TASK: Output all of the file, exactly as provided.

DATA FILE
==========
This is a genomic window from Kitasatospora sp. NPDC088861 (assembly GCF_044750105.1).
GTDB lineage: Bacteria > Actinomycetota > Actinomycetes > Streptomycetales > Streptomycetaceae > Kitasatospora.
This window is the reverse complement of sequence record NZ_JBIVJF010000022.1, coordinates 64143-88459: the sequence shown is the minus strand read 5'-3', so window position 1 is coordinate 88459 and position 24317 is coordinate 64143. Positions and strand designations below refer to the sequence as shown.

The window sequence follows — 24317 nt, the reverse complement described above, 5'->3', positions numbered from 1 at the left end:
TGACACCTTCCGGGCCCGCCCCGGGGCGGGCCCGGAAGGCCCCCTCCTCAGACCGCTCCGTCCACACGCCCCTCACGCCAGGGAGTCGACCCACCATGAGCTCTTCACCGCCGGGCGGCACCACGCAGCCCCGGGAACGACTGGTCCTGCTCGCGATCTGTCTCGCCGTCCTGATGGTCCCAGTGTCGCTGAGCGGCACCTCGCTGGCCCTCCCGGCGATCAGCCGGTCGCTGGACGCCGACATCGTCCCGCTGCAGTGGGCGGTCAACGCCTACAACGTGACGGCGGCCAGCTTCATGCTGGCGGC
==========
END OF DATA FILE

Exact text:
This is a genomic window from Kitasatospora sp. NPDC088861 (assembly GCF_044750105.1).
GTDB lineage: Bacteria > Actinomycetota > Actinomycetes > Streptomycetales > Streptomycetaceae > Kitasatospora.
This window is the reverse complement of sequence record NZ_JBIVJF010000022.1, coordinates 64143-88459: the sequence shown is the minus strand read 5'-3', so window position 1 is coordinate 88459 and position 24317 is coordinate 64143. Positions and strand designations below refer to the sequence as shown.

The window sequence follows — 24317 nt, the reverse complement described above, 5'->3', positions numbered from 1 at the left end:
TGACACCTTCCGGGCCCGCCCCGGGGCGGGCCCGGAAGGCCCCCTCCTCAGACCGCTCCGTCCACACGCCCCTCACGCCAGGGAGTCGACCCACCATGAGCTCTTCACCGCCGGGCGGCACCACGCAGCCCCGGGAACGACTGGTCCTGCTCGCGATCTGTCTCGCCGTCCTGATGGTCCCAGTGTCGCTGAGCGGCACCTCGCTGGCCCTCCCGGCGATCAGCCGGTCGCTGGACGCCGACATCGTCCCGCTGCAGTGGGCGGTCAACGCCTACAACGTGACGGCGGCCAGCTTCATGCTGGCGGC